1 June 2022
It’s clear that climate change is an inescapable part of our lives. Here in Poland, away from the Atlantic gales, it is, however, less noticeable than on the British Isles. Here, the change manifests itself more subtly in the form of extreme weather events that tend to happen with increasing frequency. Nothing Poland hasn’t seen before, only occurring a couple of times a decade rather than once a century.
BPCC’s green blog:
COP26 – after the party, the fallout
Car fleets, driving to work and ESG
Communicating the Green Imperative within your firm
How green is your office?
The Green Canteen
Remake, remodel – remanufacture?
Nudging the consumer towards a greener way of life
The Green Transformation and business – top-down or bottom-up?
Three types of extreme weather events in particular – strong winds, floods (caused by heavy rain that the soil can’t absorb), and droughts. The third brings with it risk of food shortages and forest fire.
All three call for robust engineering solutions and well-planned infrastructure.
Frequent strong winds mean trees falling onto roads, railway tracks and power lines. Over time, trees will evolve, adapting to stronger winds, growing longer roots. And so the trees that tend to blow over today are usually mature ones, not used to the increasingly regular battering they receive as winds get stronger. For urban planners, highways agencies and rail track operators, this means removing trees from harm’s way, frequent pruning and planting new trees with forethought.
Dealing with floods is a bigger problem. Our towns and cities have turned into concrete bowls, water has nowhere to run off. Floods in Germany and China which last year claimed hundreds of lives show just how much is at stake.
I have observed the modernisation of the Warsaw-Radom railway line and the construction of the S7 extension south of Warsaw, and I’m impressed by how much thought and solid engineering has gone into making Poland’s new infrastructure flood-proof. Deep drainage ditches, culverts, retention ponds, and pumping stations have been built at huge cost to ensure that the even the heaviest rains flow off the road surfaces, and that railway embankments and cuttings aren’t washed away. But this comes at a cost – the ditches are lined with concrete, the culverts made of concrete; concrete is the construction sector’s biggest single contributor to greenhouse gases. Ditches that aren’t lined with concrete quickly choke with weeds and rushes, blocking the water’s run-off. These need regular maintenance – usually by crews using petrol-powered strimmers and mowers.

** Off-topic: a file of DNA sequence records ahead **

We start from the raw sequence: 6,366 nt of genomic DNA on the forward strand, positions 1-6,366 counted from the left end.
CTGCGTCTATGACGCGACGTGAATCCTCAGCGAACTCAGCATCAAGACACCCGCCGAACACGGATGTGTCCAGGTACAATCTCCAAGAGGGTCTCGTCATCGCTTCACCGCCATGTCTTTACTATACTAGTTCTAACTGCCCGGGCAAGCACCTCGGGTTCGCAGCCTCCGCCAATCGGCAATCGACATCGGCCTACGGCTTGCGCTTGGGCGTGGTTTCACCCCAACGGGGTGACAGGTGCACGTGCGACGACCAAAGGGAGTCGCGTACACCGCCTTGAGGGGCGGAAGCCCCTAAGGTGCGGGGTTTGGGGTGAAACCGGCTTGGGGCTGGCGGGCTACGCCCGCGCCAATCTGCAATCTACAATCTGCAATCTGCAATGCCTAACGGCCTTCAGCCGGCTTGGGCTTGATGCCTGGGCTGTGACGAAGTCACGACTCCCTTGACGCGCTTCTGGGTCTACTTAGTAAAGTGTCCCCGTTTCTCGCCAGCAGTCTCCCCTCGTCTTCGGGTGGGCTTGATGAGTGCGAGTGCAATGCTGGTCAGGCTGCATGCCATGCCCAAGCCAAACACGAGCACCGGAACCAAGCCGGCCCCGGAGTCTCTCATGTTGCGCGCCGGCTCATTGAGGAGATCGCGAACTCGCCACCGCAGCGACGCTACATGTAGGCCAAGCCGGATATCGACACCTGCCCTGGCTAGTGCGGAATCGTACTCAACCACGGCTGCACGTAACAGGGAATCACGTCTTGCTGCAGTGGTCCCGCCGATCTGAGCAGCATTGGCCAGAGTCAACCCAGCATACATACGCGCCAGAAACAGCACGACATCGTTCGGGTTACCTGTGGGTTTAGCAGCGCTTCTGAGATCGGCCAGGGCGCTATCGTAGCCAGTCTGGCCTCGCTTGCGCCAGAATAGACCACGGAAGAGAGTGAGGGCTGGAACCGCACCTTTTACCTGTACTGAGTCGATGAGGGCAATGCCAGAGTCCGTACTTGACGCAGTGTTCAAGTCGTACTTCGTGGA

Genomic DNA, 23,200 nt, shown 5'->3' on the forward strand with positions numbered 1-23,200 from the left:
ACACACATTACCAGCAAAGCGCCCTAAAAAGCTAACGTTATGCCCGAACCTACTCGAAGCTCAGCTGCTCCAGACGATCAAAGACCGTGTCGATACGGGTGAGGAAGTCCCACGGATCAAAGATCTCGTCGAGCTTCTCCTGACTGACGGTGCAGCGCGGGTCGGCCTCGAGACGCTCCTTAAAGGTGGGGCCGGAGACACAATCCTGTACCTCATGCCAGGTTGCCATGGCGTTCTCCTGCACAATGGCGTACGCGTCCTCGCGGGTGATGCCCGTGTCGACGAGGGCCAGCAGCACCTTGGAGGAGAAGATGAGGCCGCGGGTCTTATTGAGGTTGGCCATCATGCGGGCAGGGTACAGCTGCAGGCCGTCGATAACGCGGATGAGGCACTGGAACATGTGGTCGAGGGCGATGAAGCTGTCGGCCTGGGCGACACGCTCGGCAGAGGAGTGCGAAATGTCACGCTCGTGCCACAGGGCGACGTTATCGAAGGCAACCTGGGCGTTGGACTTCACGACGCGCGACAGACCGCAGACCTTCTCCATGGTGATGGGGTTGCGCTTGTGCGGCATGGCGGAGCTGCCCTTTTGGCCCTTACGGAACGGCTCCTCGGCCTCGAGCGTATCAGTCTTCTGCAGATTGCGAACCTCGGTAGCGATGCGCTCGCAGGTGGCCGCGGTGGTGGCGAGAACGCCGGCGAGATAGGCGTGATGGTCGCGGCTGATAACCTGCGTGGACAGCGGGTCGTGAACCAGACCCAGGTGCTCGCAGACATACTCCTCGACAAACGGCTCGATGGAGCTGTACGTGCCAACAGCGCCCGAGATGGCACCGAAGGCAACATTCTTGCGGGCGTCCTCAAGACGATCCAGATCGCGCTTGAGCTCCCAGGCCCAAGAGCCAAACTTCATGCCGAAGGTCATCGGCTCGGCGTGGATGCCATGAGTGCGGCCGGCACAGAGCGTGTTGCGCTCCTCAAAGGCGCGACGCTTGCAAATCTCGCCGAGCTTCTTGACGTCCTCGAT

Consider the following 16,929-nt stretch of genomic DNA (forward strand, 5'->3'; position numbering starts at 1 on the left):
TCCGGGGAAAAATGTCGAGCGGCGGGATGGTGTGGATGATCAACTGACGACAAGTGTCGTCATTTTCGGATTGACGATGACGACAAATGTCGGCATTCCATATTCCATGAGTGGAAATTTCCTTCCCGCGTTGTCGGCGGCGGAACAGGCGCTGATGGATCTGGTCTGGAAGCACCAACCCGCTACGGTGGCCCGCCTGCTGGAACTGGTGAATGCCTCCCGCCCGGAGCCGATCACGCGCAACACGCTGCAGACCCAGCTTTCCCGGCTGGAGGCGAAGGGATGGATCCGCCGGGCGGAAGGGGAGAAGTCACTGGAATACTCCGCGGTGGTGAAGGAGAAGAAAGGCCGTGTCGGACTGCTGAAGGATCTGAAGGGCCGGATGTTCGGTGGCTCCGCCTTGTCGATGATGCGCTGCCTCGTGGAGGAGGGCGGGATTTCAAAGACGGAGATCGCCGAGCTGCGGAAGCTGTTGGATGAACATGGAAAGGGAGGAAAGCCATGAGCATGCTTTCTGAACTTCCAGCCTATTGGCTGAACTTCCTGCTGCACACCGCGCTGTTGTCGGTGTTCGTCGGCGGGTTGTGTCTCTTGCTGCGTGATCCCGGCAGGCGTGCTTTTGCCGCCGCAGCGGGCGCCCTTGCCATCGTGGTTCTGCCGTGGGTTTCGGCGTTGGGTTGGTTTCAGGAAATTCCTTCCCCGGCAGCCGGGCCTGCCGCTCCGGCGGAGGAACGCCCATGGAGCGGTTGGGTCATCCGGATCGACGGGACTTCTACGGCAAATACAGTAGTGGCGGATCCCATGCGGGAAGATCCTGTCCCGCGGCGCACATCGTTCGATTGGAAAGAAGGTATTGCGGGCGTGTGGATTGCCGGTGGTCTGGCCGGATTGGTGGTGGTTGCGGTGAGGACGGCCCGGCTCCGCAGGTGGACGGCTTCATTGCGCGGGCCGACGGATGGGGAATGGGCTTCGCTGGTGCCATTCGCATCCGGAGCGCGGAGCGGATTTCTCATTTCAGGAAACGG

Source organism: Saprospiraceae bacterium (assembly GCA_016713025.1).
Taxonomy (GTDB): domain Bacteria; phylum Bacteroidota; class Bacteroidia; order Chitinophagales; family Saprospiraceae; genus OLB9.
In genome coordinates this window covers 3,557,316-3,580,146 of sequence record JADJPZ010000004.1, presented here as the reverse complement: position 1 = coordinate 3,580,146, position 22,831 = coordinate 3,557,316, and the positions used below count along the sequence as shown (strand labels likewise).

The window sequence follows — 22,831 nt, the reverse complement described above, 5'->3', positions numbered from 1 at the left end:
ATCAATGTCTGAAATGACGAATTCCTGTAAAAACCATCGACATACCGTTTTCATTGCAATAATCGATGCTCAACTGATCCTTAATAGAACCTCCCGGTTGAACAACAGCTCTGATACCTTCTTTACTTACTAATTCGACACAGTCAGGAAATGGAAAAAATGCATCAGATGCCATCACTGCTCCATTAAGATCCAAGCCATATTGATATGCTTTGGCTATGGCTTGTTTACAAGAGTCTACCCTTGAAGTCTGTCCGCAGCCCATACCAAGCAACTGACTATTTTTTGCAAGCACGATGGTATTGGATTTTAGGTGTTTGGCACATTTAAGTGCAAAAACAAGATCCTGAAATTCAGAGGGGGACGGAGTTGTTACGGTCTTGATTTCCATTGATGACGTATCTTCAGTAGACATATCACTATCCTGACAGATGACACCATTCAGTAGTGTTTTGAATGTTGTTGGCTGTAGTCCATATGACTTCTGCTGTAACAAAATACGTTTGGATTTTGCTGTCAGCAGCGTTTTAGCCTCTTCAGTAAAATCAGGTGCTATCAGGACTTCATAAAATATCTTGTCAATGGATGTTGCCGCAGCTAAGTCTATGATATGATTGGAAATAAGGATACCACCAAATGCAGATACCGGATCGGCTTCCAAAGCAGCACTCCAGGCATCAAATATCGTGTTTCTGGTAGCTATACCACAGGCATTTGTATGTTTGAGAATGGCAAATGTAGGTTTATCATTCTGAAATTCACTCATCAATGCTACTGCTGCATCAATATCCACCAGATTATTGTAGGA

Drought is associated with higher food prices and forest fires. Poland – most of which lies on a large, flat, plain – is prone to suffer water shortages. Collecting floodwater in retention ponds for use in irrigation is the answer, at micro- and macro levels. Every garden ought to have a large water-butt or two to store rainwater, and householders should use that rather than hose-pipes to pump drinking water onto plants. Agriculture also needs to invest in irrigation ditches that connect retention ponds to crop-bearing fields. The root cause of increasing drought in Poland is the reduction of snow cover caused by global warming, which means that by the spring, the water table is often lower than it should be.
Government’s role in promoting best practice to alleviate climate-change-related droughts and floods should extend to more than just the occasional advice for householders and smallholders to dig ponds. As always, we should look for the low-hanging fruit, the quick wins which give the greatest benefit for lowest cost – but, as in the case of the concrete-lined ditches – we should be mindful of the total, long-term, environmental cost too.
What can businesses do? Plan for drought, build storage facilities onsite for rain-water, using this as far as possible for flushing toilets and other non-drinking uses of water.
Poland’s urban sprawl, caused by hundreds of thousands of new houses built on the edge of cities, needs closer attention from the point of view of drought and flood. Planning permission is given too freely – new estates spring up without thought as to drainage and optimisation of water use.
Americans in south-western states have long been accustomed to limits on household water supply; this may well become the norm across Poland before too very long.
The Green Blog by Michael Dembinski
Day 1: BPCC’s green blog on COP 26 in Glasgow
Day 2: Methane emission pledge hailed as success on second day of COP26
Day 3: Coal and climate finance are the focus of the third day of COP26
Day 4: Youth activism flavours fourth day of COP26
Day 7: Barack Obama’s speech highlighted start of second week of COP26
Day 8: Gender equality – focus of eighth day of COP26 – overshadowed by new heat calculation
Day 10&11: China-US ‘breakthrough’ as final statement is hammered out
Summary: COP26 disappoints with the loss of strong commitment